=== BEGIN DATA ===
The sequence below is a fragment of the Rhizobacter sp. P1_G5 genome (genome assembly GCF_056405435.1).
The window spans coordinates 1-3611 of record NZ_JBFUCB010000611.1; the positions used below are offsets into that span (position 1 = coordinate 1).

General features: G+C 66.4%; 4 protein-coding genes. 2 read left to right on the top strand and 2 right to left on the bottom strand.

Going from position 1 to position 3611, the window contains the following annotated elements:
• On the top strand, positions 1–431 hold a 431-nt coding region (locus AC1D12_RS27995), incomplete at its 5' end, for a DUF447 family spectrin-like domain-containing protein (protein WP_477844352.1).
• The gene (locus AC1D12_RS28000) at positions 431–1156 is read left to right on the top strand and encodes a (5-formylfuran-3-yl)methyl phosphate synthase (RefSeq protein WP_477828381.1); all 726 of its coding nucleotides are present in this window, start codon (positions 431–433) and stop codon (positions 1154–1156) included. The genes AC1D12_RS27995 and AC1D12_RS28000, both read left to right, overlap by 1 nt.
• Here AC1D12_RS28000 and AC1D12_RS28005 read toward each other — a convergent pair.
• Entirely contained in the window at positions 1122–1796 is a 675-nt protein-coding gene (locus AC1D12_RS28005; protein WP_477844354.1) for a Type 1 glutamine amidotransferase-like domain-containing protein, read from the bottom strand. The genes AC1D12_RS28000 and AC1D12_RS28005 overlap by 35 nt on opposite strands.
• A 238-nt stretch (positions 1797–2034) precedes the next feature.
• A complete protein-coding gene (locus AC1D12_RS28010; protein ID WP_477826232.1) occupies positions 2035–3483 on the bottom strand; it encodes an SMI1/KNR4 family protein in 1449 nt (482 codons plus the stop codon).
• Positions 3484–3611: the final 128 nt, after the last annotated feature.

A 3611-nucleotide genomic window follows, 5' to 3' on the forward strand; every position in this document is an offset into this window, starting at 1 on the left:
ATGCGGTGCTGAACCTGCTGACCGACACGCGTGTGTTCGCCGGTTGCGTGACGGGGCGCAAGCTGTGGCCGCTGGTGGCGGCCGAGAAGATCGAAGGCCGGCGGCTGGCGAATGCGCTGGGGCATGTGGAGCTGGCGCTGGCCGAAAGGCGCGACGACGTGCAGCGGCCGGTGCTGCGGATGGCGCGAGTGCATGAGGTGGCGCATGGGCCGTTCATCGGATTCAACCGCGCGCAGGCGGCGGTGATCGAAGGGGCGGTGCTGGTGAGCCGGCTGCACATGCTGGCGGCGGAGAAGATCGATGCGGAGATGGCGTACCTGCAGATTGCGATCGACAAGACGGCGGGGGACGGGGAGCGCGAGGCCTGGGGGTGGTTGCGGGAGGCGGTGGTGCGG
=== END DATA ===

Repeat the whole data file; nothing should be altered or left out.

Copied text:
The sequence below is a fragment of the Rhizobacter sp. P1_G5 genome (genome assembly GCF_056405435.1).
The window spans coordinates 1-3611 of record NZ_JBFUCB010000611.1; the positions used below are offsets into that span (position 1 = coordinate 1).

General features: G+C 66.4%; 4 protein-coding genes. 2 read left to right on the top strand and 2 right to left on the bottom strand.

Going from position 1 to position 3611, the window contains the following annotated elements:
• On the top strand, positions 1–431 hold a 431-nt coding region (locus AC1D12_RS27995), incomplete at its 5' end, for a DUF447 family spectrin-like domain-containing protein (protein WP_477844352.1).
• The gene (locus AC1D12_RS28000) at positions 431–1156 is read left to right on the top strand and encodes a (5-formylfuran-3-yl)methyl phosphate synthase (RefSeq protein WP_477828381.1); all 726 of its coding nucleotides are present in this window, start codon (positions 431–433) and stop codon (positions 1154–1156) included. The genes AC1D12_RS27995 and AC1D12_RS28000, both read left to right, overlap by 1 nt.
• Here AC1D12_RS28000 and AC1D12_RS28005 read toward each other — a convergent pair.
• Entirely contained in the window at positions 1122–1796 is a 675-nt protein-coding gene (locus AC1D12_RS28005; protein WP_477844354.1) for a Type 1 glutamine amidotransferase-like domain-containing protein, read from the bottom strand. The genes AC1D12_RS28000 and AC1D12_RS28005 overlap by 35 nt on opposite strands.
• A 238-nt stretch (positions 1797–2034) precedes the next feature.
• A complete protein-coding gene (locus AC1D12_RS28010; protein ID WP_477826232.1) occupies positions 2035–3483 on the bottom strand; it encodes an SMI1/KNR4 family protein in 1449 nt (482 codons plus the stop codon).
• Positions 3484–3611: the final 128 nt, after the last annotated feature.

A 3611-nucleotide genomic window follows, 5' to 3' on the forward strand; every position in this document is an offset into this window, starting at 1 on the left:
ATGCGGTGCTGAACCTGCTGACCGACACGCGTGTGTTCGCCGGTTGCGTGACGGGGCGCAAGCTGTGGCCGCTGGTGGCGGCCGAGAAGATCGAAGGCCGGCGGCTGGCGAATGCGCTGGGGCATGTGGAGCTGGCGCTGGCCGAAAGGCGCGACGACGTGCAGCGGCCGGTGCTGCGGATGGCGCGAGTGCATGAGGTGGCGCATGGGCCGTTCATCGGATTCAACCGCGCGCAGGCGGCGGTGATCGAAGGGGCGGTGCTGGTGAGCCGGCTGCACATGCTGGCGGCGGAGAAGATCGATGCGGAGATGGCGTACCTGCAGATTGCGATCGACAAGACGGCGGGGGACGGGGAGCGCGAGGCCTGGGGGTGGTTGCGGGAGGCGGTGGTGCGG